Austin Convention Center town hall A proposal for the expansion of the downtown Austin Convention Center is expected to be voted upon by Austin City Council later this year.[/caption]

A new coalition made up of Austinites from the music, arts, technology and business industries expressed its support for the expansion of the Austin Convention Center in a statement released today.

The coalition, calling itself A New Vision for Austin’s Convention Center, announced its support for the expansion, claiming a bigger convention center is the key to solving the downtown puzzle.

The Austin Convention Center, located at Cesar Chavez and Trinity streets in the southeast corner of downtown, currently has 247,050 square feet of exhibit space, placing the facility well below its competitors in cities such as Houston, Denver and Nashville, according to the center’s long-range master plan.

Expansion talks have been ongoing for almost three years, and since that time the Austin Convention Center has lost more business because of booking conflicts or lack of space, according to data, resulting in lost business increasing from 34 percent in fiscal year 2013 to 50 percent in fiscal year 2016.

Several members of the coalition—including former Austin Mayor Lee Cooke, Building Owners and Management Association member Mary Guerrero-McDonald, Austin architect Girard Kinney and John Bernardoni, who helped restore the Paramount Theatre—have previously voiced their support for expansion during ongoing Visitor Impact Task Force meetings.

Designed to examine how best to use the city's hotel occupancy taxes, the task force has been meeting since January and gathering input from various Austin departments and groups that are affected by tourism.

Other stakeholders, including downtown hoteliers, have also expressed support for an expansion.

"We’re turning away opportunities, and we’re letting other cities capitalize on it because our convention center is too small,” said Drew McQuade, the general manager at the downtown W Austin Hotel, during a March task force meeting.

There is no set timeline for the expansion if it is approved by Austin City Council. The expansion plan includes a total of 447,450 square feet of exhibition space, 120,800 square feet of meeting space and 120,600 of ballroom space, according to the long-range master plan.

“Our residents who work in the tourism and hospitality industry include countless small business employees, as well as artists and musicians who depend upon this income,” said Bernardoni, a steering committee member, in a statement announcing the coalition. “It’s important for Austinites to know that we all benefit in revenue generated from the tourism industry.”

Bill Bunch, who heads the water protection nonprofit Save Our Springs Alliance, has repeatedly attended task force meetings to call for a thorough examination of the convention center's finances and projections before an expansion is approved.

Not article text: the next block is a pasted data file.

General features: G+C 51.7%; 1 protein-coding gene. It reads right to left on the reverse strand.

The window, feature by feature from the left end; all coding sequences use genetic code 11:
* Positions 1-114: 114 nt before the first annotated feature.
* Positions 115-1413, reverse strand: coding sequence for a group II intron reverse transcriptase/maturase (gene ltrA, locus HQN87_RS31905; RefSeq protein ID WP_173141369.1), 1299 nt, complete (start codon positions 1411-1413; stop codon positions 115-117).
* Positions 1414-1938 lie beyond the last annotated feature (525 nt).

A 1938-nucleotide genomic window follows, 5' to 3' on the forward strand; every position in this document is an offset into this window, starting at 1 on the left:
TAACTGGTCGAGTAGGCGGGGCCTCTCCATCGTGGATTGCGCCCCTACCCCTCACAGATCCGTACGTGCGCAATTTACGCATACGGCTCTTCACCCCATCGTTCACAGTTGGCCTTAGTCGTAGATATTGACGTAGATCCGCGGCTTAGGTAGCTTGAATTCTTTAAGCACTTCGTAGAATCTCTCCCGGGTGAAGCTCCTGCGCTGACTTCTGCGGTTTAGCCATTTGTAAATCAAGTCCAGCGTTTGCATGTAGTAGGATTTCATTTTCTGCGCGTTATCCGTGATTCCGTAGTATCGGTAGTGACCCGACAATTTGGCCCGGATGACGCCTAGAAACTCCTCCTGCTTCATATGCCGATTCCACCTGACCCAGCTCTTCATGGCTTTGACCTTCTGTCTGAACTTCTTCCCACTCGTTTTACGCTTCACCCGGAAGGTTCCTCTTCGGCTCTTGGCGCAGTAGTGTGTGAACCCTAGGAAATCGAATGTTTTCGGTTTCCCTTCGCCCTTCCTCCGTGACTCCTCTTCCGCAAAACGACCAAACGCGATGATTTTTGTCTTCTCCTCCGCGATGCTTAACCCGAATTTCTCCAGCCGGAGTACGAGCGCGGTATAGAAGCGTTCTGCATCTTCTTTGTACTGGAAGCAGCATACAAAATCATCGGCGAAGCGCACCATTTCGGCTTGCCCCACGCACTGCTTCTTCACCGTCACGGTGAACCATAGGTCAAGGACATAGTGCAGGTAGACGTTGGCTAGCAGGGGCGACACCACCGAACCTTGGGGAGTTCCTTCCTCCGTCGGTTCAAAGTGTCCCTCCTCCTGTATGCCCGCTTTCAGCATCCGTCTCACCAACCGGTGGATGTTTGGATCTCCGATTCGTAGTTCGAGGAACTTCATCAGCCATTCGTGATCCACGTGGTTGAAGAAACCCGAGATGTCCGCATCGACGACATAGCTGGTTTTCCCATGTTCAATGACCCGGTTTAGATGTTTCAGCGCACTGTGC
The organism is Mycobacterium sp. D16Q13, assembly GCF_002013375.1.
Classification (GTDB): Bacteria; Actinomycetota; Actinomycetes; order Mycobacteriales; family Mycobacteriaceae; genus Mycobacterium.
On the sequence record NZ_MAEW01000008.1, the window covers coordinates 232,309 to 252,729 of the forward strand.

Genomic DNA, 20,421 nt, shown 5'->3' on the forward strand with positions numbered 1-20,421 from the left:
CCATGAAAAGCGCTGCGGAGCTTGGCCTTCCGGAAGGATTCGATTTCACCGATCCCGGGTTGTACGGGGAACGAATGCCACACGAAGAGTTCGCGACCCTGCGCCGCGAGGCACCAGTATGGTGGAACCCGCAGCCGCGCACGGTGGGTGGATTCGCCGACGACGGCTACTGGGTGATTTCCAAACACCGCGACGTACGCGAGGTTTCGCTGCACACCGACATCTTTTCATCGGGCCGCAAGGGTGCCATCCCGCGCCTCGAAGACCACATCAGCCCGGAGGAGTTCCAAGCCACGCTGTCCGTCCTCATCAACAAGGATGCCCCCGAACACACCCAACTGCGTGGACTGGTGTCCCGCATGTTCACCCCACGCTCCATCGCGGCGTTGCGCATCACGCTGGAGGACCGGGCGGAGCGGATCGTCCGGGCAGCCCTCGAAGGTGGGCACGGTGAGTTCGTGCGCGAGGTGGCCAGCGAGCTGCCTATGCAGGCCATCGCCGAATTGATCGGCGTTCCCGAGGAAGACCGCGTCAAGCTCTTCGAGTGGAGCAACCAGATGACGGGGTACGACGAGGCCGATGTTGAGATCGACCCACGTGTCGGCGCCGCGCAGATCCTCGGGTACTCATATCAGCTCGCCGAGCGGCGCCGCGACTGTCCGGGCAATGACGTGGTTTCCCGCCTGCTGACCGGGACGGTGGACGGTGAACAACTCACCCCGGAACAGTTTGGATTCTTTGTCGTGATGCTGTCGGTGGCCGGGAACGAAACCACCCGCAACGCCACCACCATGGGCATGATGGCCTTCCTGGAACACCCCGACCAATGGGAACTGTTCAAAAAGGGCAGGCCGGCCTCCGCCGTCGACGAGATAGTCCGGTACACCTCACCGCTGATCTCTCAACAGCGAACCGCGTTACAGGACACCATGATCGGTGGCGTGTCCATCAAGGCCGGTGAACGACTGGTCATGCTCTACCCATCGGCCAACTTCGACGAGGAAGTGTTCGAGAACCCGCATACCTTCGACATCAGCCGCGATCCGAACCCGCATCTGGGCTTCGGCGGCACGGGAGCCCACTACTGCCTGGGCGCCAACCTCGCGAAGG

"My bottom line is to encourage all of you to direct as much of this [hotel occupancy tax] money to the people and places that make Austin worth visiting, and to the people and places that are most in danger of being run over or driven out of town by our hyper growth that we’re experiencing and suffering from but also benefiting from, including the rapidly increasing hotel fund,"he told task force members at a Jan. 31 meeting.

The Austin Convention Center has already presented to City Council several options for how to pay for the expansion. One option, which would allocate an estimated $397 million for expansion, involves asking citizens to vote on whether to redirect hotel occupancy tax revenue currently used to pay down debt from the 2002 expansion.

The other option involves raising the hotel occupancy tax rate, which currently sits at 15 percent, by up to 2 percent—reaching the maximum HOT tax rate allowed by the state.  This would generate an estimated $609 million toward the expansion and other tourism-related projects such as historic preservation and Austin’s cultural arts.

With either option, there will not be any increases to local property taxes.

Several stakeholders have spoken at task force meetings about the importance of leaving the street grid open if the convention center expands. While there are no approved expansion designs, several options call for access to Second and Third streets to be shut down.

"The street blocks need to be maintained," said Kinney, who helped design the current downtown street grid, at a Feb. 28 task force meeting. "I think the convention center does need to be expanded. The most important thing is when you do it, you do it right."

Tom Noonan, president of the Austin Convention and Visitor's Bureau that markets the city, said he was glad the coalition had been formed.

Discussion on the expansion of the convention center has come up numerous times in Visitor Impact Task Force meetings, which Noonan and Austin Convention Center President Mark Tester sit on.

"The center should a part of [the task force] conversation," Noonan said.